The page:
William Joseph Klaus (December 9, 1928 – December 3, 2006) was an American professional baseball shortstop and third baseman, who played in Major League Baseball (MLB) with the Boston/Milwaukee Braves (1952–1953), Boston Red Sox (1955–1958), Baltimore Orioles (1959–1960), Washington Senators (1961), and Philadelphia Phillies (1962–1963). He played the end of the 1963 season playing for the Chunichi Dragons of Nippon Professional Baseball (NPB). Klaus batted left-handed and threw right-handed, and was listed as 5 feet 9 inches (1.75 m) tall and 160 pounds (73 kg), during his playing days.
|Shortstop / Third baseman|
|Born: December 9, 1928|
Spring Grove, Illinois
|Died: December 3, 2006 77) (aged|
|April 16, 1952, for the Boston Braves|
|Last MLB appearance|
|May 12, 1963, for the Philadelphia Phillies|
|Runs batted in||250|
Born in Spring Grove, Illinois, Klaus attended Grant Community High School in Fox Lake, Illinois. One of four children, his family lived on a dairy farm and at one point he had to leave high school in order to help on the farm while his father was ill. Klaus was the older brother of MLB infielder Bobby Klaus, who played for the Cincinnati Reds and New York Mets in 1964–1965.
After nine games played and seven at bats without a hit during brief trials for the 1952–53 Braves, Klaus was included in one of the most important trades of the early 1950s, when Milwaukee sent him to the New York Giants on February 1, 1954, with pitchers Johnny Antonelli and Don Liddle and catcher Ebba St. Claire (plus US$50,000) for erstwhile Giants' hero Bobby Thomson and catcher Sam Calderone. The deal came out heavily in the Giants' favor, with Antonelli pitching them to the 1954 National League (NL) pennant and world championship. Thomson, meanwhile, broke his ankle and was able to play in only 43 games that season. Klaus never appeared in a Giants' uniform; he was the all-star shortstop in the Triple-A American Association (as a Minneapolis Miller), hitting 21 home runs (HR), and was acquired by the Red Sox during the 1954–55 offseason.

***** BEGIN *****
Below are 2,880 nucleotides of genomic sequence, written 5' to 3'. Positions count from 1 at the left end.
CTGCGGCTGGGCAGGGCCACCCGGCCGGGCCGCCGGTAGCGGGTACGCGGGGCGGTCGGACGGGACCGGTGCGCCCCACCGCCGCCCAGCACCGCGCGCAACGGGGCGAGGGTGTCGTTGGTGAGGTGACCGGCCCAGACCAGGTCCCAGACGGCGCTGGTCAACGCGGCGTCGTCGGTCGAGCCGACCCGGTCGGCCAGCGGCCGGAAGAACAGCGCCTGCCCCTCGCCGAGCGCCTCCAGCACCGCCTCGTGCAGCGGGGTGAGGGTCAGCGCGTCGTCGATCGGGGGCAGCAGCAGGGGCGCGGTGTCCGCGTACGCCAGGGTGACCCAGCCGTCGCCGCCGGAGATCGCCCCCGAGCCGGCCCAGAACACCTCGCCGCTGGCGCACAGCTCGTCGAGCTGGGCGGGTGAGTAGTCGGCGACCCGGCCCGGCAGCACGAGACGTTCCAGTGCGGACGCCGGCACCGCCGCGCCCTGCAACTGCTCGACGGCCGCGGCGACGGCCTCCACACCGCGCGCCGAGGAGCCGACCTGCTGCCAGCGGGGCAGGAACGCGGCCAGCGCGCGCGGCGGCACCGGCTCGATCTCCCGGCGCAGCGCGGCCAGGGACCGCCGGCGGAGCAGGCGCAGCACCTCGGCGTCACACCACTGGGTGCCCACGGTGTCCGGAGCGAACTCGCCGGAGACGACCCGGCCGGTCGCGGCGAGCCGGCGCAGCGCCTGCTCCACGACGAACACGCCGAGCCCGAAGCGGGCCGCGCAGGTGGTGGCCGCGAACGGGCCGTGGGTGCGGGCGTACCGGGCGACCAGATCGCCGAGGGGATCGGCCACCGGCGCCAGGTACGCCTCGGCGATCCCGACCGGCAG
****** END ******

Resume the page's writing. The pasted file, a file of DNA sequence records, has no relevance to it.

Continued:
In his 1955 rookie season with the BoSox, Klaus had a career-high .283 batting average, with seven HR, and 60 runs batted in (RBI) (another career-high), and finished second place in American League Rookie of the Year voting behind Herb Score. "On February 2, 1956, Klaus was awarded the first annual Harry Agganis Memorial Award by the Boston baseball writers as the Red Sox Rookie of the Year. ... Ted Williams sent a telegram from his home in Florida, congratulating Klaus and articulating his value to the team as only Ted could put it: “Billy Klaus was one of the greatest little competitors I ever played with.”" A year later, he posted almost identical numbers (.271/7/59), and in 1957 he belted a high-career 10 homers.
In an 11-season MLB career, Klaus was a .249 lifetime hitter, with 40 HR, and 250 RBI, in 821 games played. He totaled 626 hits.
After his active career, Klaus managed Minor League Baseball (MiLB) affiliates of the Senators and Oakland Athletics. When he finally left baseball completely, he worked as a painter and lived in both Sarasota Florida and North Carolina.
Klaus was inducted into the Lake County High School Sports Hall of Fame in 2001.
- "Billy Klaus | Society for American Baseball Research". sabr.org. Retrieved 2016-09-27.
- "College of Lake County - Lake County High School Sports Hall of Fame". www.clclancers.com. Retrieved 2016-09-27.
- Career statistics and player information from MLB, or ESPN, or Baseball-Reference, or Fangraphs, or The Baseball Cube, or Baseball-Reference (Minors), or Retrosheet
- Billy Klaus at SABR (Baseball BioProject)
- Billy Klaus at Baseball Almanac
- Billy Klaus at Baseball Library
- Billy Klaus at The Deadball Era
- Billy Klaus at Find a Grave